Melanie and I have been traveling around New England most of September and October. Watching Fall happen, experiencing the changes in temperature and foliage. Vermont, Maine and New Hampshire have provided the highlights this pass through.
This past week found us leaving the Maine coast and Acadia National Park and moving back into the White Mountains of New Hampshire. When we last were through the Whites in September, Fall had really just begun with some color, but mostly in the higher elevations.
This time around Fall was in full glory. She was a sight to behold. The Kancamagus Highway (Kan-kuh-MOG-us), or The Kanc, is an amazing drive when the leaves are changing.
Not counting earlier in September of this year, we were last through the area about 7 years ago. Melanie had a deposition in Manchester so we extended our stay and after work was done, we drove up and did a loop drive through the Whites which included The Kanc. We were fortunate both times to catch the leaves at their peak.
The photos below represent two passes along the 34 mile stretch from Lincoln to Conway, then Conway back to Lincoln. On the first pass traveling towards Conway, we stopped and I shot photographs. After lunch in North Conway, I did what I'll call point and shoot (set the camera, point and shoot) from behind the wheel. I was pretty skeptical of the results, but for snaps shot from the hip so to speak, they're turned out pretty good. Enjoy.
Put The Kanc on your list.
Acadia National Park
Dry camping, Carriage trails, North East Harbor, Seal Harbor, Bar Harbor, The Bubbles, rocky shoreline, turkeys, harbor seals, cormorants, fall foliage, lobsta rolls, horse drawn carriages, yankees, deer, electric assist bicycles, Cadillac Mountain, small snakes, starry, starry skies, quarter fed showers, wild flowers, a true gem.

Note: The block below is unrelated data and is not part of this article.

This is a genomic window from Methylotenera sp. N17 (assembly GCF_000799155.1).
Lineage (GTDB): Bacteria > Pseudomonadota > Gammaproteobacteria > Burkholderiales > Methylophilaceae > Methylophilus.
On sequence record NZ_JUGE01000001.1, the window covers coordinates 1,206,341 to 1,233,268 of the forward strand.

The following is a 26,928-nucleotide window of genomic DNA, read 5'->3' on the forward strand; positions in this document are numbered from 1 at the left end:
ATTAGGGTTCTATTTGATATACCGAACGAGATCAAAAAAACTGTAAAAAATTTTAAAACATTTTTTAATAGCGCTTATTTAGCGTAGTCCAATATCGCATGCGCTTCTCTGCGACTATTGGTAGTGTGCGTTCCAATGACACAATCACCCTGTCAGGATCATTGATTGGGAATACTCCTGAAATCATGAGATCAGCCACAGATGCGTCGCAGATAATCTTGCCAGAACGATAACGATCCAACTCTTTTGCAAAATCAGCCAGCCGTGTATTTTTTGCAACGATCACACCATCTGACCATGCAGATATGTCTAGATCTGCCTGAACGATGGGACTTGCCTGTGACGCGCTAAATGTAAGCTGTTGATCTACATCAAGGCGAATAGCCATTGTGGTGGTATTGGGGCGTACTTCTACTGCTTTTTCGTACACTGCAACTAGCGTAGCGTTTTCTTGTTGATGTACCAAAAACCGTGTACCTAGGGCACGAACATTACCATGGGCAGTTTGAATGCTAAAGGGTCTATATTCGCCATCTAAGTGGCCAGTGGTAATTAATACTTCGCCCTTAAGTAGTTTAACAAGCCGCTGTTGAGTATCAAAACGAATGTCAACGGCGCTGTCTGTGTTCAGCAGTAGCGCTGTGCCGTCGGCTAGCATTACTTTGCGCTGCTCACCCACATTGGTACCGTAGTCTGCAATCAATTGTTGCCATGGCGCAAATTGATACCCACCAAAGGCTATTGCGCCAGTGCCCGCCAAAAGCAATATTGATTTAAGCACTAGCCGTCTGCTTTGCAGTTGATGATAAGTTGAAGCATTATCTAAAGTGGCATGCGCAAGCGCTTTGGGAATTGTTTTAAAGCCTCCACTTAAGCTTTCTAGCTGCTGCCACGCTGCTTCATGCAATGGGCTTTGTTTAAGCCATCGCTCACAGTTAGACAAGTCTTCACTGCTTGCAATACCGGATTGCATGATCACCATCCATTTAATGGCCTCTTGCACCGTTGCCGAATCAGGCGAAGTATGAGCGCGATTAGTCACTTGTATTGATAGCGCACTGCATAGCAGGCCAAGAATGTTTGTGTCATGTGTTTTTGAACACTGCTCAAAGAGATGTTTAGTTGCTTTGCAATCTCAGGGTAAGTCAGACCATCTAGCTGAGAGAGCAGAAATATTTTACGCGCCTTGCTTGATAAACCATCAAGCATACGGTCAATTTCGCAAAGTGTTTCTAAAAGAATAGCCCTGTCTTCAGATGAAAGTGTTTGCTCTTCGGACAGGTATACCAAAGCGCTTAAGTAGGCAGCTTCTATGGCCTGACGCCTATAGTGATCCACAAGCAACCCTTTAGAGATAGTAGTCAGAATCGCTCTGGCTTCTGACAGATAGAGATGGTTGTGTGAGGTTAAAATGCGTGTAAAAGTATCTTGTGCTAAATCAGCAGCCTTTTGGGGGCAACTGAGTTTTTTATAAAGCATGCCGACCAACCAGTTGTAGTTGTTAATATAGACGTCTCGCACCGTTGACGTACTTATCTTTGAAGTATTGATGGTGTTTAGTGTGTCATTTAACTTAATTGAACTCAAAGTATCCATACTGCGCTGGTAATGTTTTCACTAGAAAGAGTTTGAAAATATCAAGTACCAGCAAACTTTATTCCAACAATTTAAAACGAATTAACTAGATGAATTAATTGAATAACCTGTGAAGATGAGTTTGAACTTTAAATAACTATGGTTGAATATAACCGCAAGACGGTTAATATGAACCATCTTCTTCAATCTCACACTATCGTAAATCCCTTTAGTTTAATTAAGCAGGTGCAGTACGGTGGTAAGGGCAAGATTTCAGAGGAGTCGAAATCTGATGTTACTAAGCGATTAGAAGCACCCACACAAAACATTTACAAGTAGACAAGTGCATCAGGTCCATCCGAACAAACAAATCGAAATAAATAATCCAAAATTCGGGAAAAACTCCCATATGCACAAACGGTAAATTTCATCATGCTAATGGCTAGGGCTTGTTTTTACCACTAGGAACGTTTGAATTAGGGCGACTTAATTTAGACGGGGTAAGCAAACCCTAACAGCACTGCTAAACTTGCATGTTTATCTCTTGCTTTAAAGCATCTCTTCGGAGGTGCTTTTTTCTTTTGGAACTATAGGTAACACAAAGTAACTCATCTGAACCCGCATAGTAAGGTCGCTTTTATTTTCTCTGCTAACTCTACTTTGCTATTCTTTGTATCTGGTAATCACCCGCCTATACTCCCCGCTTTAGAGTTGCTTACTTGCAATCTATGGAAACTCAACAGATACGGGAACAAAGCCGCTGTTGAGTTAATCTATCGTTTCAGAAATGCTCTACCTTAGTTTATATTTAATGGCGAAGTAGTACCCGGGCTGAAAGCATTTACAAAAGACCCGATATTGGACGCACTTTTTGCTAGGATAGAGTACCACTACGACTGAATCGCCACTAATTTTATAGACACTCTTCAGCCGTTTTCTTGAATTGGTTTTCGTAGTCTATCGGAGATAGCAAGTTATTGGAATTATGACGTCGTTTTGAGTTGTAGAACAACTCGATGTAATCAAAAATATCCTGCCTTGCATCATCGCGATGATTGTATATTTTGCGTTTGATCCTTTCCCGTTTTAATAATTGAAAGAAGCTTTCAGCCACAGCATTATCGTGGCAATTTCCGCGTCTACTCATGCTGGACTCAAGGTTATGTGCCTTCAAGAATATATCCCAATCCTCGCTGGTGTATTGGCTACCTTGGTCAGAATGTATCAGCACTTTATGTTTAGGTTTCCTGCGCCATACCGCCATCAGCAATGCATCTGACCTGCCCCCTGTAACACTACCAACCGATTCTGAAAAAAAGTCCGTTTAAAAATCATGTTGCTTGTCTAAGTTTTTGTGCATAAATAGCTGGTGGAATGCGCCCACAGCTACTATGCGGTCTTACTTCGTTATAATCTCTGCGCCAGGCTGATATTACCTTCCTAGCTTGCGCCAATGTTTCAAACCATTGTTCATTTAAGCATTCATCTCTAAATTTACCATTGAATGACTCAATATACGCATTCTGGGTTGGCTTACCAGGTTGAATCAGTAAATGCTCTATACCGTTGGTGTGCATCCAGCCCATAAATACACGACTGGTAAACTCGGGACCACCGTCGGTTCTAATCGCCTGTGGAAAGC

Good evening from Wolfeboro, New Hampshire. We're here over night before traveling towards the White Mountains and the Kancamagus Highway and, hopefully, a bit more leaf peeping activity.
We arrived here from Killington, Vermont where this Sunday past Melanie was the special guest of Church of Our Saviour which sits along the Ottauquechee River. Rev Lee Alison Crawford and her wife, Anne Brown, welcomed us and we left with treats from their on-sight bakery and their apple trees.
We were in Killington for three days, staying in our second Vermont State Park, Gifford Woods. The Fall weather has been glorious. Highs in the 70's low's in the 40's and 50's and the foliage just keeps getting richer by the minute. This morning when we awoke it was 37 degrees at our campsite.
The Appalachian Trail runs through Gifford Woods and on Saturday past, Melanie and I hiked south on the AT to Deer Leap Trail and Deer Leap Rock overlook. The weather and overlook were spectacular. We got back to Miranda in time for kickoff. 😎
Winhall Brook Campground is another in a growing list of great Army Corp of Engineers campground at which we've camped. The campground is divided by the Winhall River and is designated North Campground and South Campground (photos below are of the South Campground).
While not often the case, the dry camping spots in the South Campground at Winhall Brook are significantly better laid out than the small electric/water loop. If you can camp for a few days without power and water, you may consider some of the sites along the Winhall River.
One of the things I often look for is easy access to biking both for scenic exercise and as a way to retrieve groceries. Winhall Brook is close to several small towns which are an easy bike ride away via the nearby roadways. There's also the West River Trail which runs directly out of the north campground and goes 16 miles along the West River into South Londonderry, Jamaica and Townshend.